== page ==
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Cold Chisel

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Biography All Music Guide

Group Members: Massimo Ranieri, Jimmy Barnes

All Music Guide:

Cold Chisel is the classic Australian pub rock band, playing a tough breed of rock and blues inspired by '70s bands like Free, Deep Purple, and Led Zeppelin, but characterized by the story-telling skills of their main songwriter, Don Walker, whose personal influences came from Bob Dylan. Between 1978 and 1983, Cold Chisel ruled as Australia's most popular band on record and on-stage. The band sold over three million records in Australia alone, two-thirds of that number after their bitter breakup.

They came together in Adelaide during September 1973 on the initiative of guitarist/singer Ian Moss. In the beginning, the band used a different name for every performance. After they used the name of the Don Walker song "Cold Chisel" for one particular performance, that name stuck. Keyboard player Walker gradually came up with a strong catalog of songs to match the group's tough rock reputation on-stage, centered mainly on their raw-voiced, vodka-swilling dripping-with-sweat singer Jimmy Barnes. At the start of 1977, the band resettled in Sydney hoping to land the record contract that had alluded them for more than a year. In the era of Fleetwood Mac, ELO, and the Eagles Cold Chisel's sound was not deemed commercial. However WEA Records took the chance and the first self-titled album was released in April 1978 without setting the world on fire. The first single, "Khe Sahn," about an Australian Vietnam veteran, was banned from airplay over part of the lyric. It has since become one of the most played classic rock tracks on Australian radio. The second album saw Cold Chisel into the Top Ten, less raw than the band on-stage, but concentrating on the songs. Filled with localized lyric references, Breakfast at Sweethearts earned the band its first platinum record. June 1980's East album took the band over the top, tougher than Breakfast at Sweethearts but still stacked with strong songs, this time with other bandmembers joining in the songwriting, and guitarist Ian Moss taking lead vocals on two songs with his strong soul voice. They followed East with the number one live album Swingshift while supporting the U.S. release of East with tours across the country. The next album was aimed at the world market, but its title said how out of place they felt. They called it Circus Animals. Tours of Europe and the U.K. followed.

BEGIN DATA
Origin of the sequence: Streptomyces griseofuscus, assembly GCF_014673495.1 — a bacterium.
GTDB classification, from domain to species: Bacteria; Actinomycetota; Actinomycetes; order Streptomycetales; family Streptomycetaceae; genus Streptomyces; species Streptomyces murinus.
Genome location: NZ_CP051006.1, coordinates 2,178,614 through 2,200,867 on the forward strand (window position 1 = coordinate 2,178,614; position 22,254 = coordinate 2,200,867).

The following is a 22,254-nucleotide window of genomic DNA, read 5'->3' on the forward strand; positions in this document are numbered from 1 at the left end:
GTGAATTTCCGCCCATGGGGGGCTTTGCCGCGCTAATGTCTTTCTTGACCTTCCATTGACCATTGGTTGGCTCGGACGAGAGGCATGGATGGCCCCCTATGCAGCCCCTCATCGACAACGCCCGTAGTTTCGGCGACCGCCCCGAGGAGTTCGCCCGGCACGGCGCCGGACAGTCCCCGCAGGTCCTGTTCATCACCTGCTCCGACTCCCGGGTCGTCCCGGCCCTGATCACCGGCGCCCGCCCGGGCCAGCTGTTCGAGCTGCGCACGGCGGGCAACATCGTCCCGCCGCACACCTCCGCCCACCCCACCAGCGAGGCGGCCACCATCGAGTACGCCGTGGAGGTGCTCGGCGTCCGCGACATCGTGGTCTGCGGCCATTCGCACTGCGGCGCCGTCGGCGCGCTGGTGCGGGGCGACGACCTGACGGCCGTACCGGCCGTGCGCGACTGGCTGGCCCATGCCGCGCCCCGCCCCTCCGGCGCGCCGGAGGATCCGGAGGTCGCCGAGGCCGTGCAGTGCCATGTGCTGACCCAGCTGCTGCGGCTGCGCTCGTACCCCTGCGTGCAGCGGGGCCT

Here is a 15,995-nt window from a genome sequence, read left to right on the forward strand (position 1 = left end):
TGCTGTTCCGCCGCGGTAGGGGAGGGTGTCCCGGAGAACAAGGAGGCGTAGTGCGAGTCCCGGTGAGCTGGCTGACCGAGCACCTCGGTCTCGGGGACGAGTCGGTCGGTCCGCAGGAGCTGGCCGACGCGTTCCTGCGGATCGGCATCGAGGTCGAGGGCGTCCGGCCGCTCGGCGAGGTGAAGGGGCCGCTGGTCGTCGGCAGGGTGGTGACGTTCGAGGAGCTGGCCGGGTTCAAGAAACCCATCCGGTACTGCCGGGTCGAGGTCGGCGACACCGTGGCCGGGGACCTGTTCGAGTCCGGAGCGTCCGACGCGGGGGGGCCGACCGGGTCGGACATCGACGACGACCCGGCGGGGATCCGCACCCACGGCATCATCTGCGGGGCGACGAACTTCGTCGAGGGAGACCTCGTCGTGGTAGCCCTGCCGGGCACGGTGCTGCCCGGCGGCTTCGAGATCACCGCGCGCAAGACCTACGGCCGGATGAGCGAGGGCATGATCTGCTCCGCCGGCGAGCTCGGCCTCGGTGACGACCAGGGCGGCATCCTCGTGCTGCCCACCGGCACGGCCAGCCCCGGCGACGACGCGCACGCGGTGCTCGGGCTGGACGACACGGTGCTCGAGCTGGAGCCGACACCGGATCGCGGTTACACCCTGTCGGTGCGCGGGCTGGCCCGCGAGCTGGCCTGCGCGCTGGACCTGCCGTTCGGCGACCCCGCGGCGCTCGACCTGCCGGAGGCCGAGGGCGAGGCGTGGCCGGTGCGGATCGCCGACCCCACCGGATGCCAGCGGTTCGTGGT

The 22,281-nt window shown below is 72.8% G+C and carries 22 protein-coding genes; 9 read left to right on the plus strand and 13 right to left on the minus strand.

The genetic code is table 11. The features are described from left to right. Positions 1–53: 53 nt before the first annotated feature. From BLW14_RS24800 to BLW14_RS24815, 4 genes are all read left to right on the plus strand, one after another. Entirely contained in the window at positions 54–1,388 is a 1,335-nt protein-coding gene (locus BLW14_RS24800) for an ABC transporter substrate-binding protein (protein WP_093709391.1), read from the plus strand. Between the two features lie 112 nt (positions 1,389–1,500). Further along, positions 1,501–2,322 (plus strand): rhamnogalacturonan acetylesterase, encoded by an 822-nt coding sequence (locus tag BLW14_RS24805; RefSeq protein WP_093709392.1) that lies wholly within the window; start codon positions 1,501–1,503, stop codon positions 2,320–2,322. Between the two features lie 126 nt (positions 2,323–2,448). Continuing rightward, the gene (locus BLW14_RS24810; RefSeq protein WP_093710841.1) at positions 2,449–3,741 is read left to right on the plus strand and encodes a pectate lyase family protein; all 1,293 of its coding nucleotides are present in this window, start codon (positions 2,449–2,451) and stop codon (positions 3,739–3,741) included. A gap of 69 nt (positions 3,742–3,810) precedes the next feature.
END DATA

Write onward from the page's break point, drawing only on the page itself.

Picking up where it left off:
Disillusionment set in when the band's music failed to find favor in America, adding to the internal tensions created by various members' songwriting ambitions and singer Jimmy Barnes' volatile personality. On innumerable occasions throughout the band's lifespan, he had quit the band and rejoined. But now, after ten years together, Cold Chisel decided to call it quits with a farewell tour ending at the Sydney Entertainment Centre in December 1983. Barnes immediately launched an incredibly successful solo career, accumulating seven Australian number one albums. Guitarist Ian Moss took five years off before releasing a number one album of his own, reuniting him with the songs of Don Walker. Walker started his own low-key recording and performing career, forging relationships with a varied assortment of Australian music makers, both rock and country. Drummer Steve Prestwich joined Little River Band for two years. Throughout the rest of the '80s and into the '90s, Cold Chisel albums kept selling and fans vainly hoped for a reunion. Then, after almost two years of secret discussions and jam sessions, a reunion album and tour were assembled in October 1998, but The Last Wave of Summer project proved to be a shadow of Cold Chisel's glorious past.

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